Table 1 presents the bivariate correlations among the Life Attitude Profile subscale scores and scores on the three measures of religious orientation. As can be seen in the table, participants` tendency to report high levels of intrinsic religiosity was strongly associated with "life purpose" (r = .55; P < .001) and "will to meaning" (r = .59; p < .001). "Life purpose" and "will to meaning" were not related to either of the other two facets of religiosity (extrinsic or quest). The results also indicated a very strong relationship between "death acceptance" and a "quest" religious orientation (r = .62; p < .001), though death acceptance was not related to intrinsic religiosity or to extrinsic religiosity. Finally, future meaning was predicted by quest (r = .36; p < .05).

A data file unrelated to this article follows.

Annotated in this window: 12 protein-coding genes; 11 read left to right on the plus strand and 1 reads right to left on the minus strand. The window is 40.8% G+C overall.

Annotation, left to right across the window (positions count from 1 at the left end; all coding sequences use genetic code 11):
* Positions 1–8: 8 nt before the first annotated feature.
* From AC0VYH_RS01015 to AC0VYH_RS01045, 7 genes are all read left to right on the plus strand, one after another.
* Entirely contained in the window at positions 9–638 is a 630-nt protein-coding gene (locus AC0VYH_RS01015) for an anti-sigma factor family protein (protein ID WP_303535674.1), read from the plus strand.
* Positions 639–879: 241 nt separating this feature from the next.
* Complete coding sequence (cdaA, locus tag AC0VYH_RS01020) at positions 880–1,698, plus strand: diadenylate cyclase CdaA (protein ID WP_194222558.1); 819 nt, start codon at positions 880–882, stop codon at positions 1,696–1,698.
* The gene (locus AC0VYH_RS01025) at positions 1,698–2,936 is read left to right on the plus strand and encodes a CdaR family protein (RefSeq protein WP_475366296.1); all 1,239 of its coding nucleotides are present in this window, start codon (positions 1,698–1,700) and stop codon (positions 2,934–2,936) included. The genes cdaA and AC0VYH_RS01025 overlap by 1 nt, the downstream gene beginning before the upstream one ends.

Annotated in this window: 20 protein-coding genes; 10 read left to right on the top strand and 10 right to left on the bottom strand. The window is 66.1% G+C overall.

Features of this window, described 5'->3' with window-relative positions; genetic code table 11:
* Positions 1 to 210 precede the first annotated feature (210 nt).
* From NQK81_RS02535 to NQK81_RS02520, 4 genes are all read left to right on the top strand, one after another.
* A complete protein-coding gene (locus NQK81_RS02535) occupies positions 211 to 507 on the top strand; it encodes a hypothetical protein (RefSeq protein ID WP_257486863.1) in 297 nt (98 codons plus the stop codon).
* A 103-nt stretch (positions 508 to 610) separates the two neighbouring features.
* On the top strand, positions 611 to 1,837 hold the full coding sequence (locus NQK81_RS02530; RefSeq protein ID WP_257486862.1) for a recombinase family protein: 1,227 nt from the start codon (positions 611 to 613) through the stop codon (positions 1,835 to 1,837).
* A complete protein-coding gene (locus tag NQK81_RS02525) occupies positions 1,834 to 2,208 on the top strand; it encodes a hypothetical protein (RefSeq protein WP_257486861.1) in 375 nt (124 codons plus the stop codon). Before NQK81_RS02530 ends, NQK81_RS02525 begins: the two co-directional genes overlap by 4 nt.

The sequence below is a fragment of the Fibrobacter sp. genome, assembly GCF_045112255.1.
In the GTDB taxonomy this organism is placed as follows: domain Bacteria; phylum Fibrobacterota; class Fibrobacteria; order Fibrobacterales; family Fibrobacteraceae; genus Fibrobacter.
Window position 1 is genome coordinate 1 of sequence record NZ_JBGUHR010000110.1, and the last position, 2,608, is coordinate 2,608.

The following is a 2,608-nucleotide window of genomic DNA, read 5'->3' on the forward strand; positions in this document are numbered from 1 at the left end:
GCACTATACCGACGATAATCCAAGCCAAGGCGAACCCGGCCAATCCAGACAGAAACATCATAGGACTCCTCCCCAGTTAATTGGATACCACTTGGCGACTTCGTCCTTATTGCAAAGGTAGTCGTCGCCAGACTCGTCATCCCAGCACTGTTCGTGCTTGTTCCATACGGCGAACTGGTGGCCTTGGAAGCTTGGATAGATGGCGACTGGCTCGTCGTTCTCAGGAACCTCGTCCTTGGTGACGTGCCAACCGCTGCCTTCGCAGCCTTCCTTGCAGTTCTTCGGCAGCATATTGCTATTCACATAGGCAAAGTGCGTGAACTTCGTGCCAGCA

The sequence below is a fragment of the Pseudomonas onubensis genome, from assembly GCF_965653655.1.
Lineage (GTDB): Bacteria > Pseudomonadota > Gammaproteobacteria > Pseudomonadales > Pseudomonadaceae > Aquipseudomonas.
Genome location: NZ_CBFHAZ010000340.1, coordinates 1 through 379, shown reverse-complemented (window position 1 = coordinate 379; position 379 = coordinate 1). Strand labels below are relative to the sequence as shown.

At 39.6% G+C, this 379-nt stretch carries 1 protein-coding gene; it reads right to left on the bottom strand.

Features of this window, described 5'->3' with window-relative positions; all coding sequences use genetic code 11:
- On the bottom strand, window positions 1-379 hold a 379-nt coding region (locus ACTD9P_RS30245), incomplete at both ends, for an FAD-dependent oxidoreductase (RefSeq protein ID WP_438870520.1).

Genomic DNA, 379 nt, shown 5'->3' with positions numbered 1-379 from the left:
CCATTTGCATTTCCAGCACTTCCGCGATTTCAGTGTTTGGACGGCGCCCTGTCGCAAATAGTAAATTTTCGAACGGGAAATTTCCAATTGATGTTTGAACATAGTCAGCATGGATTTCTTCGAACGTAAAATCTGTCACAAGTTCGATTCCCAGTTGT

TABLE 1
Relationships Between Scores on the Religiosity Subscales and Scores on Subscales of the Life Attitude Profile (LAP)__________________________________________LAP Subscales Intrinsic Extrinsic QuestLife Purpose .55** .31 .31Existential Vacuum -.23 -.12 -.01Life Control .14 -.12 .31Death Acceptance .04 -.20 .62**Will to Meaning .59** -.11 .10Goal Seeking .29 -.24 .01Future Meaning .24 .15 .36*__________________________________________* p < .05, ** p < .001


DISCUSSION